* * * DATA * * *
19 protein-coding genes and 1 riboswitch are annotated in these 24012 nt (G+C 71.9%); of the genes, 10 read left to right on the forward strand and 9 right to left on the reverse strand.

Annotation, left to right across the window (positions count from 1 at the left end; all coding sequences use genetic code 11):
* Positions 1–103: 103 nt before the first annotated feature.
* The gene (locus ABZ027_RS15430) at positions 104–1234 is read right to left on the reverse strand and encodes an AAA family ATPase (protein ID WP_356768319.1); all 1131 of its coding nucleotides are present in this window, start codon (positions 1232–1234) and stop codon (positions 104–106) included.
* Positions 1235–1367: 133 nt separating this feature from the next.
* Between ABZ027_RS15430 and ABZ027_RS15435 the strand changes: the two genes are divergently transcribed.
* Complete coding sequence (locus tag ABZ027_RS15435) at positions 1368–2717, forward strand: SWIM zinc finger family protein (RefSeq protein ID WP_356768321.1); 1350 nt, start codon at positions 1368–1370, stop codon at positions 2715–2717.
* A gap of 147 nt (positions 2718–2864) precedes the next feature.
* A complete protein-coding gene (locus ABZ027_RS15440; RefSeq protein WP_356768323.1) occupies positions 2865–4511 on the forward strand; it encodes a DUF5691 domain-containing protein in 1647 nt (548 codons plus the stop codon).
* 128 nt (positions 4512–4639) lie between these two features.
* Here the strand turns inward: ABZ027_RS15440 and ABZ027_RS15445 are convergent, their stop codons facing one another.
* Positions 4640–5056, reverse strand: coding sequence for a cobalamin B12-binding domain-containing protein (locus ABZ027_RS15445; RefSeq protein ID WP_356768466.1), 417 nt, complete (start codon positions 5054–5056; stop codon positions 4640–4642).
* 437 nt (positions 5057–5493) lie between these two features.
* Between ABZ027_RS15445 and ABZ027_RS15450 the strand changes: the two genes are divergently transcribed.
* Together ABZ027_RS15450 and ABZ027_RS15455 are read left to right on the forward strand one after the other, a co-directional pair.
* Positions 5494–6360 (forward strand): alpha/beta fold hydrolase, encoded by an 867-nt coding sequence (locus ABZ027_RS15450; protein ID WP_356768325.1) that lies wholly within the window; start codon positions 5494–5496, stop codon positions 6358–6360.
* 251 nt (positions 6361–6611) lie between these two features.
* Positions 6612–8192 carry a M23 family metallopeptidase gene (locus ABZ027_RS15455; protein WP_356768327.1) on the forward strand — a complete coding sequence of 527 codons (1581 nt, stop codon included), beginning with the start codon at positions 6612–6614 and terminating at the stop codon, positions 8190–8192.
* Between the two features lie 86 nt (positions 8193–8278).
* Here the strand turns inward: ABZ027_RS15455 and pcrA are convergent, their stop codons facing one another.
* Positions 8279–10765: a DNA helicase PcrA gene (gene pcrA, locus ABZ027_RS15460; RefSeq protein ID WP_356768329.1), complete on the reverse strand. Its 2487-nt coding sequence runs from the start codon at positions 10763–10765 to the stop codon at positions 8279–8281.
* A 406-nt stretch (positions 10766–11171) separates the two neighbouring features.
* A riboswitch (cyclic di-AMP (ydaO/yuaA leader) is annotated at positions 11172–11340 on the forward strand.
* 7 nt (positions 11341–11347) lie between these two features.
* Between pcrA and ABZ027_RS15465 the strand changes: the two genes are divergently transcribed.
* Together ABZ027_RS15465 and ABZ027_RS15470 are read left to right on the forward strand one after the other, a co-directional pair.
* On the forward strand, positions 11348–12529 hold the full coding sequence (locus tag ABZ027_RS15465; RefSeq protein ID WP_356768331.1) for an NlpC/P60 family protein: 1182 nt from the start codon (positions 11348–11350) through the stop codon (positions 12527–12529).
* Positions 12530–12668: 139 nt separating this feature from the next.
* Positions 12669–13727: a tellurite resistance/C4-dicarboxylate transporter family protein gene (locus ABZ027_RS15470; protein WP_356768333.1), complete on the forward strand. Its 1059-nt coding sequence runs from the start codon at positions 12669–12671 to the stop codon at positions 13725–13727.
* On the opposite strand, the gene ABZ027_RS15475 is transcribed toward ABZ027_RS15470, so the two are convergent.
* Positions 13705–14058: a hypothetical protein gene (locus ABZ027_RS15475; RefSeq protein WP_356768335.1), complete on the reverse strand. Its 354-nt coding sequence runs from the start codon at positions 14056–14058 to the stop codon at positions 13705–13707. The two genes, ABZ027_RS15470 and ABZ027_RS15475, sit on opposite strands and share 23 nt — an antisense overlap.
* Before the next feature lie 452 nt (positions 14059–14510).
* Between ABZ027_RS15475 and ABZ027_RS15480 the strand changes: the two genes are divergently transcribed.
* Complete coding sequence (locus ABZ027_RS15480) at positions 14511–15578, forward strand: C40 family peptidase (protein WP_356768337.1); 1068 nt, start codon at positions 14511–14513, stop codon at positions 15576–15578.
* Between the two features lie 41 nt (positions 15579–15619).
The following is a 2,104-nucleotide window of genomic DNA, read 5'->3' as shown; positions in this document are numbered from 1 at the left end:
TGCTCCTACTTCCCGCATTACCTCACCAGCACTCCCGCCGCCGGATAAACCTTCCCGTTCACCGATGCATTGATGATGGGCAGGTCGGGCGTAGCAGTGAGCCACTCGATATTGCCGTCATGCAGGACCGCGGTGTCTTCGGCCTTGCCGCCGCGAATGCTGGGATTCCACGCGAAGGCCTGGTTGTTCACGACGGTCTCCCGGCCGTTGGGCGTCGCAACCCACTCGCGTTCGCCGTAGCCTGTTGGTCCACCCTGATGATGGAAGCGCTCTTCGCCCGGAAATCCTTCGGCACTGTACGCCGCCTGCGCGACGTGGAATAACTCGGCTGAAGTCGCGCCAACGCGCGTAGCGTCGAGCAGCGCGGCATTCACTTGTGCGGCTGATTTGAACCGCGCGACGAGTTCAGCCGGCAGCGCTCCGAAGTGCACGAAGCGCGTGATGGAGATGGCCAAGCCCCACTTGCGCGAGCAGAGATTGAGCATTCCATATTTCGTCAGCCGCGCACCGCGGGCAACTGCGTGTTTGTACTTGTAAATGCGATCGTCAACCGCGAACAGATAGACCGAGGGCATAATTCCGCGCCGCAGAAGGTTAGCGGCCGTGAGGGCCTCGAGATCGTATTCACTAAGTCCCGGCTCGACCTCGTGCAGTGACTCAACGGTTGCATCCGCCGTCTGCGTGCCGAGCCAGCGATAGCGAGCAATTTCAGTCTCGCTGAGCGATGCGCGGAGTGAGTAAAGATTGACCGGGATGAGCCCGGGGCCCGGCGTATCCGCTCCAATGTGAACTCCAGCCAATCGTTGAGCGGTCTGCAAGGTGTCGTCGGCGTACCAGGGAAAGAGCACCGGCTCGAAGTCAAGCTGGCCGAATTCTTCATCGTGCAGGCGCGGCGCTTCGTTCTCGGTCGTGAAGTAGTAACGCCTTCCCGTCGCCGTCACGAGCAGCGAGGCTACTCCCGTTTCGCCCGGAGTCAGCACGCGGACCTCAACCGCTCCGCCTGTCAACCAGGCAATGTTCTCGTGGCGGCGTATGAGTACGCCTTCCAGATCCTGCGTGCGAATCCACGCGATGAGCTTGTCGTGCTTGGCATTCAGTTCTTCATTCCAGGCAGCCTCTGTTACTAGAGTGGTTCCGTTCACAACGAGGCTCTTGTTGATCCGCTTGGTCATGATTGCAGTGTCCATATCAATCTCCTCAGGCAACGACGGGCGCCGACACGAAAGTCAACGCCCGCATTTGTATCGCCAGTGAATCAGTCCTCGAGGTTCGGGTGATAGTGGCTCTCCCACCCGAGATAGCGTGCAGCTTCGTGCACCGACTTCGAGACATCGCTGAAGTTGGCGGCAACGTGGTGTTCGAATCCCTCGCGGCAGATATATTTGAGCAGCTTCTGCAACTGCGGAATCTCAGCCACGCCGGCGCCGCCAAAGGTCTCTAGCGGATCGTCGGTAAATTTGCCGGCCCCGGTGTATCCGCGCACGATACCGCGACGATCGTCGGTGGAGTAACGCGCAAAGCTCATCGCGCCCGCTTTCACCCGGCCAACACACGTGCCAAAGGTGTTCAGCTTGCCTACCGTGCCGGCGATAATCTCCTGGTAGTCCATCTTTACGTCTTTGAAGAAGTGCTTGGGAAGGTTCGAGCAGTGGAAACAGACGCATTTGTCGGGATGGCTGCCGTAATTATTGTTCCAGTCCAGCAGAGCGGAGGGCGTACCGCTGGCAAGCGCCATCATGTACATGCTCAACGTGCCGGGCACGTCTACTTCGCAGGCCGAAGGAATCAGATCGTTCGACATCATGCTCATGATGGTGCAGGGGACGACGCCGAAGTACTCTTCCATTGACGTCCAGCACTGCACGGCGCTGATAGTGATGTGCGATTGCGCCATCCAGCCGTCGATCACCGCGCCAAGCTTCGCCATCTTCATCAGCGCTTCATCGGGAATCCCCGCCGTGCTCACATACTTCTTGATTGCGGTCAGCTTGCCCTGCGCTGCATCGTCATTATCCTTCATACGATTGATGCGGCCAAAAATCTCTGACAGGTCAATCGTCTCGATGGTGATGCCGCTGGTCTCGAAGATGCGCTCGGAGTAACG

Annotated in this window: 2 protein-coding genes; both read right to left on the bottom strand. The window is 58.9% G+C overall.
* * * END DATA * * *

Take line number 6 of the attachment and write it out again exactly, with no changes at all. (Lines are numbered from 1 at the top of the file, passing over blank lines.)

* Between ABZ027_RS15430 and ABZ027_RS15435 the strand changes: the two genes are divergently transcribed.